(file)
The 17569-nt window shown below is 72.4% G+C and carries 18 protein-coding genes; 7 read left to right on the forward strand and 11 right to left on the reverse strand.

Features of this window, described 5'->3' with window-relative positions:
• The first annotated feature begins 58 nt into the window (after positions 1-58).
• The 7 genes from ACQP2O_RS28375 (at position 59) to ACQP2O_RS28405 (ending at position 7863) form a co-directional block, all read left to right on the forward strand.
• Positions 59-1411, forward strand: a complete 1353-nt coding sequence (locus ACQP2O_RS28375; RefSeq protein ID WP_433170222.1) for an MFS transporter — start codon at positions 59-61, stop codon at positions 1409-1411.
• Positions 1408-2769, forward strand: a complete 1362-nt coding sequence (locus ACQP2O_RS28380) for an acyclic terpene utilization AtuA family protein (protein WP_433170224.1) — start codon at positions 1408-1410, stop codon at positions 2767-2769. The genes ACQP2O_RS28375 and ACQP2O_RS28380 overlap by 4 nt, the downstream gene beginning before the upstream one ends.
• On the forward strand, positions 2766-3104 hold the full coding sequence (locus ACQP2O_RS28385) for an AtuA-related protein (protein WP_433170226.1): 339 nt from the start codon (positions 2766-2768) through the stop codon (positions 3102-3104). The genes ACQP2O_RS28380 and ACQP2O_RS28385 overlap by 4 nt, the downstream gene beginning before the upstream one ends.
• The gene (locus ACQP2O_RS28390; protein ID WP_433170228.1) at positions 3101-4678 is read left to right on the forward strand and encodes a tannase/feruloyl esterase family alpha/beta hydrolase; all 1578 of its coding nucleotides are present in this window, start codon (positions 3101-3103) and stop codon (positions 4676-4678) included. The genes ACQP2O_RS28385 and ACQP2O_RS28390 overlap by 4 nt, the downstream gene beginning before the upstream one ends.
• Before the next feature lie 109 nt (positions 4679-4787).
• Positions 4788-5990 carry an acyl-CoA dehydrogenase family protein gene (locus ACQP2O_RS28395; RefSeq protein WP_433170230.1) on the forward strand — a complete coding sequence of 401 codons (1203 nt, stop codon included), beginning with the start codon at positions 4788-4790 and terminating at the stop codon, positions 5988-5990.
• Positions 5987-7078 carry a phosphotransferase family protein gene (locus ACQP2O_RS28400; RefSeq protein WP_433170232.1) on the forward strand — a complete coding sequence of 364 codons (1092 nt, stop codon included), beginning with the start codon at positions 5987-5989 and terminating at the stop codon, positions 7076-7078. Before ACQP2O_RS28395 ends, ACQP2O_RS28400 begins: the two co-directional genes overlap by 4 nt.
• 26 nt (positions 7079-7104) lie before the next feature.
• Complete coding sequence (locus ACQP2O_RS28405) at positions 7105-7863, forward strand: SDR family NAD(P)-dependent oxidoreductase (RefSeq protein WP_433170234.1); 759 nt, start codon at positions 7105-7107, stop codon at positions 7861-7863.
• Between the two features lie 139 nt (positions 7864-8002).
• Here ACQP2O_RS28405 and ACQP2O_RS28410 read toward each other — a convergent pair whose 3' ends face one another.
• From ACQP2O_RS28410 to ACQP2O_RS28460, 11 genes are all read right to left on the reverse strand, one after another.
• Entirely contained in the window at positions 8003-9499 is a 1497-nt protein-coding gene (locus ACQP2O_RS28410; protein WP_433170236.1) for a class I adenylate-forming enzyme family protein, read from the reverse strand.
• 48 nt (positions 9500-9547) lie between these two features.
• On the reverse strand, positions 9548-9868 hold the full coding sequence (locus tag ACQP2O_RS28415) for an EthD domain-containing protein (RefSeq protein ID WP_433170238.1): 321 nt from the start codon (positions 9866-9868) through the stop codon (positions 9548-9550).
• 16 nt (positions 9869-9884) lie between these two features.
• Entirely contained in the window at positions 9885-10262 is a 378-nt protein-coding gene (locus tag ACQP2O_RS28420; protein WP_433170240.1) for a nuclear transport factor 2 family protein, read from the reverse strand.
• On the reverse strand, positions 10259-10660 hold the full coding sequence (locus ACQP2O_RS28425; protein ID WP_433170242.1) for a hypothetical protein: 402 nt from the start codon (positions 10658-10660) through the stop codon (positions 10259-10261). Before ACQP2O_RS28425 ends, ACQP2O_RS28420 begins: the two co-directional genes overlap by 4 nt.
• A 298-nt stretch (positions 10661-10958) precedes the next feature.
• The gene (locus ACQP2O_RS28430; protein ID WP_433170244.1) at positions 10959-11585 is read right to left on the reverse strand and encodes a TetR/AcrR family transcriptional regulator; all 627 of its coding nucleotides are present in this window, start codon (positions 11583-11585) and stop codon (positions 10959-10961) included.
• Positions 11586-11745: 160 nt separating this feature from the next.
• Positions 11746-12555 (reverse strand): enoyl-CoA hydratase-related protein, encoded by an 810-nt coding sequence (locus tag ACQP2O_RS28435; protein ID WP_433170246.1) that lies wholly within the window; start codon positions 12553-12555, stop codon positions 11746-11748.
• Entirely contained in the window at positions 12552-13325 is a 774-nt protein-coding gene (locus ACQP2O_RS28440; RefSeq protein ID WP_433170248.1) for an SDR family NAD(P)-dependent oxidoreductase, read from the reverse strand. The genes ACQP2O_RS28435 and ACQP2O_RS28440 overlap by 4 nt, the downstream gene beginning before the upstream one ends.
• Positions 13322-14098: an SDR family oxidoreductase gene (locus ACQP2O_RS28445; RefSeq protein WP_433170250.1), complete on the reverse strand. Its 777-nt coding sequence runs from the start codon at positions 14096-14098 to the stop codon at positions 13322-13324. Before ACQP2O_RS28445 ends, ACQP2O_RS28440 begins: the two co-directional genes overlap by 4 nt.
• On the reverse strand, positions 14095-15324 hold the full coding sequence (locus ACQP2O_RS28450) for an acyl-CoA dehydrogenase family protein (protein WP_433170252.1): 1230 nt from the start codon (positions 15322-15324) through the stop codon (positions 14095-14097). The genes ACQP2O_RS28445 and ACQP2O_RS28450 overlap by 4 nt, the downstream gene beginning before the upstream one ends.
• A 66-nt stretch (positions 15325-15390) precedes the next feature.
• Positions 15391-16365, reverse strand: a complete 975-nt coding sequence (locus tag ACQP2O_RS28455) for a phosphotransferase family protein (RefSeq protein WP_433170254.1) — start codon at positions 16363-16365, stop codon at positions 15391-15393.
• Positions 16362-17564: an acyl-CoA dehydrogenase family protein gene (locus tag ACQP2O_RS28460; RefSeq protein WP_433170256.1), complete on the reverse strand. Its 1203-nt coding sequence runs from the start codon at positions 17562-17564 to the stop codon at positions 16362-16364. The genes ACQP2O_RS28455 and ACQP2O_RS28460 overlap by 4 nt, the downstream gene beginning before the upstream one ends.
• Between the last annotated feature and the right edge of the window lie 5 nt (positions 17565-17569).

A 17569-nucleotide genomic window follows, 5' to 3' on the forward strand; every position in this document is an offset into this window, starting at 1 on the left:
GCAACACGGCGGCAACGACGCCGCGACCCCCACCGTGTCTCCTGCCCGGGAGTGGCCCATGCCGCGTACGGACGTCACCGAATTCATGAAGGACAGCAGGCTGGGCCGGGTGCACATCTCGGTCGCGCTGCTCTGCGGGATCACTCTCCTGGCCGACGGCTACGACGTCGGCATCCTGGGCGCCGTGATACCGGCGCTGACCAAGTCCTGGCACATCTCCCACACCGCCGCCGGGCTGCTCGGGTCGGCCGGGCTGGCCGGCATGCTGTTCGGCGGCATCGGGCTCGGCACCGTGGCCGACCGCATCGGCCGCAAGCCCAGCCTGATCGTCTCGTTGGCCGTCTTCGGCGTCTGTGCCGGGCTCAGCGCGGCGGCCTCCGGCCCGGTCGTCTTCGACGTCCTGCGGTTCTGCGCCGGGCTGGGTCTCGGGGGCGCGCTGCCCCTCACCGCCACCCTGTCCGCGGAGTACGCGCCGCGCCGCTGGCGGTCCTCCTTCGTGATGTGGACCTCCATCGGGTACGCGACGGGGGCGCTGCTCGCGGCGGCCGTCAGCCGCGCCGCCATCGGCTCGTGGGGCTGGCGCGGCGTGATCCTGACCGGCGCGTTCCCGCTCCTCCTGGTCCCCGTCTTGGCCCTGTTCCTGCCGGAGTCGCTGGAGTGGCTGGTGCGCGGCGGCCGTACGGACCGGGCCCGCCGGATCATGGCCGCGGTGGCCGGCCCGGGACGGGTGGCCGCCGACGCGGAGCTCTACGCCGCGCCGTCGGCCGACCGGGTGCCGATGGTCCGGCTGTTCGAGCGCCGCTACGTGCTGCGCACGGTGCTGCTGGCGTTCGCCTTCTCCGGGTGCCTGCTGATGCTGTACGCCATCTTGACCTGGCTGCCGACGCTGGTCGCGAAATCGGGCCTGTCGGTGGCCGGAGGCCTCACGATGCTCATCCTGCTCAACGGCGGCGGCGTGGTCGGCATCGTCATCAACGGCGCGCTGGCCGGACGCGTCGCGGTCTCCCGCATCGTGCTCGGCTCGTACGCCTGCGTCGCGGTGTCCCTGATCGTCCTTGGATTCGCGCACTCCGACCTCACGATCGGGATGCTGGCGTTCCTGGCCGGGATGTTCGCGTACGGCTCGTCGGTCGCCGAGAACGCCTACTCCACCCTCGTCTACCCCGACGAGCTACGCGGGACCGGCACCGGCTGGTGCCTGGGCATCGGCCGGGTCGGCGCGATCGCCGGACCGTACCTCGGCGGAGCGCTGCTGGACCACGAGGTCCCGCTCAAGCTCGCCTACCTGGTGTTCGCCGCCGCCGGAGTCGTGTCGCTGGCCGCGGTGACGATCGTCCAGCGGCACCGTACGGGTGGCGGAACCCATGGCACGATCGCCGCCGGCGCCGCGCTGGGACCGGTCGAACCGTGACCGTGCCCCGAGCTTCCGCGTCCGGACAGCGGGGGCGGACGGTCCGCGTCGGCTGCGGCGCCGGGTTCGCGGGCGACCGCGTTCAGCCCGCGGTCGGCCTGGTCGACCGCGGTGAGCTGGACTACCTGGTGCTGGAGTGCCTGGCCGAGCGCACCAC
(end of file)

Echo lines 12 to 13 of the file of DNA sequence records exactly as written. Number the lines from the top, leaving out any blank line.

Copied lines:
• 26 nt (positions 7079-7104) lie before the next feature.
• Complete coding sequence (locus ACQP2O_RS28405) at positions 7105-7863, forward strand: SDR family NAD(P)-dependent oxidoreductase (RefSeq protein WP_433170234.1); 759 nt, start codon at positions 7105-7107, stop codon at positions 7861-7863.